Scientists develop ‘switchable’ glass film

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Mirror switches from reflective to transparent

Originally published February 2007

A switchable mirror material developed by scientists at the National Institute of Advance Industrial Science and Technology could be used for windows in buildings or automobiles and could reduce the energy consumed by air conditioners by more than 30%.

Mirror state

The new material uses a thin film of magnesium-titanium alloy in a 60-cm-by-70-cm mirror window that can switch from reflective to transparent states. The switchable windows use the thin film as a coating on the inner sides of two panes of glass. Switching is achieved by introducing a gas that contains hydrogen at a low concentration of about 1% or oxygen at a concentration of about 20% between the panes.

With current commercial switchable glass, as the temperature of the glass increases from absorption of light by the thin colored film that modulates light transmission, infrared radiation is re-radiated inside the room, decreasing the energy-saving efficiency of the glass.

Scientists have been searching for a reflective material that modulates light by reflection rather than by absorption. In 1996, a research group in the Netherlands developed thin films based on yttrium and lanthanum with a thin layer of palladium which could be switched between transparent and reflective states by hydrogenation and dehydrogenation reactions. But the elements are rare and expensive. A research group at the Lawrence Berkeley National Laboratory developed a thin-film switchable mirror made of a magnesium-nickel alloy, but it has a dark brown color, even in its transparent state.

Reflective state

Since 2002 the Energy Control Thin Film Group at AIST has been developing a thin film made of magnesium-nickel alloy, but they were unable to make the materials color-neutral in their transparent state, so they explored the possibility of creating a thin film using a magnesium-titanium alloy, which resulted in a film almost color-neutral in its transparent state.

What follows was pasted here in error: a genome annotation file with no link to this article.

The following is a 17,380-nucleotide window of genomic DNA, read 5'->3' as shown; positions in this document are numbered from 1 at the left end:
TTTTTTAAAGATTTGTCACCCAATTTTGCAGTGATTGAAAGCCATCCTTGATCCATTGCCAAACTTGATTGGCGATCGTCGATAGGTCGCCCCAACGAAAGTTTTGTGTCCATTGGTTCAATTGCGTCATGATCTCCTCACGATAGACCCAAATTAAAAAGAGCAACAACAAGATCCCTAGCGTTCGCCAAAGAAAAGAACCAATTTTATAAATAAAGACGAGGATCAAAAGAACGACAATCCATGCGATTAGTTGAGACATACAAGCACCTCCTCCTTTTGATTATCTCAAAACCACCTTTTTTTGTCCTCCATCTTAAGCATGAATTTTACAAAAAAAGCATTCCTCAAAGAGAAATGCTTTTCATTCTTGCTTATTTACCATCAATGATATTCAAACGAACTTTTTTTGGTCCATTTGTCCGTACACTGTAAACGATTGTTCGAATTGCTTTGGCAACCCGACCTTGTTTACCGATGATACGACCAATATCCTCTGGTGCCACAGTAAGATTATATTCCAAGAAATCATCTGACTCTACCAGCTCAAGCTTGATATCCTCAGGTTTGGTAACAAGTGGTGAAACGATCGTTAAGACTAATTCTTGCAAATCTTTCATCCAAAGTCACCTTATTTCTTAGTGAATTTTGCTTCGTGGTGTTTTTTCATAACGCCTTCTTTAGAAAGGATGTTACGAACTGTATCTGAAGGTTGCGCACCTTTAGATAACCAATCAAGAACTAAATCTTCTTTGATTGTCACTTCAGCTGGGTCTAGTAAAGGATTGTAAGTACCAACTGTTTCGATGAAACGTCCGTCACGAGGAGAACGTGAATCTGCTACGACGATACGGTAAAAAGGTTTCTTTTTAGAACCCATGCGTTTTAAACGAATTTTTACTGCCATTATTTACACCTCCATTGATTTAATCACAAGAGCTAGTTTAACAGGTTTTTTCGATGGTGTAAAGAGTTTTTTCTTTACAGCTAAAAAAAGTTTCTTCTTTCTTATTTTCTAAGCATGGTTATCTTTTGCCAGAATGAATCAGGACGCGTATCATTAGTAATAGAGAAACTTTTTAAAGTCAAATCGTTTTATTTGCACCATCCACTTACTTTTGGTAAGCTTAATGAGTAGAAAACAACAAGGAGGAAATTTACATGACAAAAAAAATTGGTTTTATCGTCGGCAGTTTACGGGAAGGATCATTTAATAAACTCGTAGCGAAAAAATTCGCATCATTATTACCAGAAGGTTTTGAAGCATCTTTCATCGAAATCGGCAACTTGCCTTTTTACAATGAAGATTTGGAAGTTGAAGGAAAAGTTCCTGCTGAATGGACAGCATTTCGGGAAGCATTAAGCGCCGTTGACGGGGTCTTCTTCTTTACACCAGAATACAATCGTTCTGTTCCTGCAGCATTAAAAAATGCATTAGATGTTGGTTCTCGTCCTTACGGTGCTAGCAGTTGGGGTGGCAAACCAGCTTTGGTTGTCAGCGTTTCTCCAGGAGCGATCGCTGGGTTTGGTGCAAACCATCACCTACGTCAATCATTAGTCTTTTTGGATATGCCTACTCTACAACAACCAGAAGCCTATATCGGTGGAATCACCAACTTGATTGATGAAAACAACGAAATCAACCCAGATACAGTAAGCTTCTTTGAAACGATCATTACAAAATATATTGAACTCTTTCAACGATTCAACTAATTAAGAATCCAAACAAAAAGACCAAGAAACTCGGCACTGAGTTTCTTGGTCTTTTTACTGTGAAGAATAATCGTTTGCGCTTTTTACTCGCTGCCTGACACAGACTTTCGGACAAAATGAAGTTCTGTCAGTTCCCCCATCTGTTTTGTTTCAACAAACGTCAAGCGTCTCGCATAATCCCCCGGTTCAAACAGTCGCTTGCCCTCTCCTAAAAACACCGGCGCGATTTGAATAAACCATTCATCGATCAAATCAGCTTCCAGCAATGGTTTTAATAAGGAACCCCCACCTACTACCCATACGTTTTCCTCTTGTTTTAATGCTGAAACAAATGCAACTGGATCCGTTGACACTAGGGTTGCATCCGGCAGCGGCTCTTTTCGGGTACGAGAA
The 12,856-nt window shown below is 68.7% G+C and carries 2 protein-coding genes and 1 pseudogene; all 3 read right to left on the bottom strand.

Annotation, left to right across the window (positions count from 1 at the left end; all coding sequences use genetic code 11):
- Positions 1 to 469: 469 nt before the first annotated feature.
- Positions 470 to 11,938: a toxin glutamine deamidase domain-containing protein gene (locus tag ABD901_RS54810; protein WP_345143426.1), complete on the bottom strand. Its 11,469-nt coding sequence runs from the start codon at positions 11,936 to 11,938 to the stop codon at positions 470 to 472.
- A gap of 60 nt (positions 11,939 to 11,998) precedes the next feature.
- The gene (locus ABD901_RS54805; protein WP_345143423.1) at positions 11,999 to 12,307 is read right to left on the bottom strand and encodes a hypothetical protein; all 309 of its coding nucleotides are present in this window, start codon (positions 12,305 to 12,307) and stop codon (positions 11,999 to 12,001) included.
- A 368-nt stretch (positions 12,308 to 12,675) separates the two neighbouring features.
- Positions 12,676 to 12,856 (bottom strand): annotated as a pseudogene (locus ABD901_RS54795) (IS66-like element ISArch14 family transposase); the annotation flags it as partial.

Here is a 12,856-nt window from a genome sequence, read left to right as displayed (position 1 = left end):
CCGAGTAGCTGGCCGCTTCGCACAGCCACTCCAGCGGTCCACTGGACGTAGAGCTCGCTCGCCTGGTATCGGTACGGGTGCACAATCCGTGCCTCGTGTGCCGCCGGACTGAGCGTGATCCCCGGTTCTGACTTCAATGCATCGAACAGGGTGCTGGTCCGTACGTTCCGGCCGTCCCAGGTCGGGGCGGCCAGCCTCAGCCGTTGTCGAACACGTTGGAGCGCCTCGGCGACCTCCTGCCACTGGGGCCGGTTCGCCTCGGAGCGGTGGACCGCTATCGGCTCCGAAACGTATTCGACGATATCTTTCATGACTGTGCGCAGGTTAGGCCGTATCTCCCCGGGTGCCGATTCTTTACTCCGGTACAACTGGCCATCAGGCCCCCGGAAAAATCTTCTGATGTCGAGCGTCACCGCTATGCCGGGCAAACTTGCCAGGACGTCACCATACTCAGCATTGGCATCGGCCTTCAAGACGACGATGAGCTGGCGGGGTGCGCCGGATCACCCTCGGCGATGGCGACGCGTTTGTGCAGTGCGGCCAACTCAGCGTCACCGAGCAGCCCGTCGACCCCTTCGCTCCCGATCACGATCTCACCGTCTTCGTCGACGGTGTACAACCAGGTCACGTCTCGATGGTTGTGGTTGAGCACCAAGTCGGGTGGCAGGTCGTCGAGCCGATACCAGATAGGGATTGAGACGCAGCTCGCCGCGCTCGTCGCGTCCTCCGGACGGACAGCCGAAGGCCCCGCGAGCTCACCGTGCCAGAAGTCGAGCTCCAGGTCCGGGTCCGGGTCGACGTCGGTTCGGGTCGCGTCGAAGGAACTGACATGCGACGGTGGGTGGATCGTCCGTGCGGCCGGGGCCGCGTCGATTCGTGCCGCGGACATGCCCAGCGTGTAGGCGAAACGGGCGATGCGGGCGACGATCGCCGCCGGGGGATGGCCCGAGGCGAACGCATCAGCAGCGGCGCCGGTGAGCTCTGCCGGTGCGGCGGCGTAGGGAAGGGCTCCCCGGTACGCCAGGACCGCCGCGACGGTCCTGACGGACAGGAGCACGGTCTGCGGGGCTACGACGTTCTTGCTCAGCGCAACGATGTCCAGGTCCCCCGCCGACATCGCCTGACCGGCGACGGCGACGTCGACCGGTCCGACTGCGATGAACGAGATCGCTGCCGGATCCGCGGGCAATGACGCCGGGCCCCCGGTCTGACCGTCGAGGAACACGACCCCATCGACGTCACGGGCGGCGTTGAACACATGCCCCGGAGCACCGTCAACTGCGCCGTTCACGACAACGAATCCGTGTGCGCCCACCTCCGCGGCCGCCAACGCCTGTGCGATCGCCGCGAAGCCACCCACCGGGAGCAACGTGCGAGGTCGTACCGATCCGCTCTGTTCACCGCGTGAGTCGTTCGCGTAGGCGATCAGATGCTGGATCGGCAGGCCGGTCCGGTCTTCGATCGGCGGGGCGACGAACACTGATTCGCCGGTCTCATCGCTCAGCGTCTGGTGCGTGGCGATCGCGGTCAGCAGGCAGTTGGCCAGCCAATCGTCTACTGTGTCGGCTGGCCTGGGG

The Energy Control Thin Film Group applied magnesium and titanium metals simultaneously onto a glass plate to make a thin layer of alloy about 40-nm thick. Over that, they applied a thin layer of palladium about 4-nm thick.

The thin film forms a reflecting mirror when it is applied to the glass, but turns transparent when it is exposed to an atmosphere that contains hydrogen but no oxygen. It reverts to a reflective state when it is exposed to an atmosphere that contains oxygen but no hydrogen. Switching is achieved by introducing gas containing a low concentration of hydrogen (about 1%) or gas containing oxygen (about 20%) into the space between the panes. Small amounts of hydrogen and oxygen for use in the switching process can be readily generated by decomposition of water. The trial switchable mirror created by the Energy Control Thin Film Group showed “excellent switching characteristics,” and the group believes it is the first full-size sample of switchable mirror glass ever to be produced.

Now, the group is working on the technology to increase the durability of the switchable mirror control by reducing the deterioration as a result of repeated cycles of switching. At the same time, because the thin film can be formed on various transparent materials besides glass, they are developing various switchable mirror films coated with this material as part of the “Strategic Development of Rationalization Technology for Energy Usage” project sponsored by the New Energy and Industrial Technology Development Organization. The group hopes it can further develop the new thin film so “we conserve energy simply by applying it to windows.”

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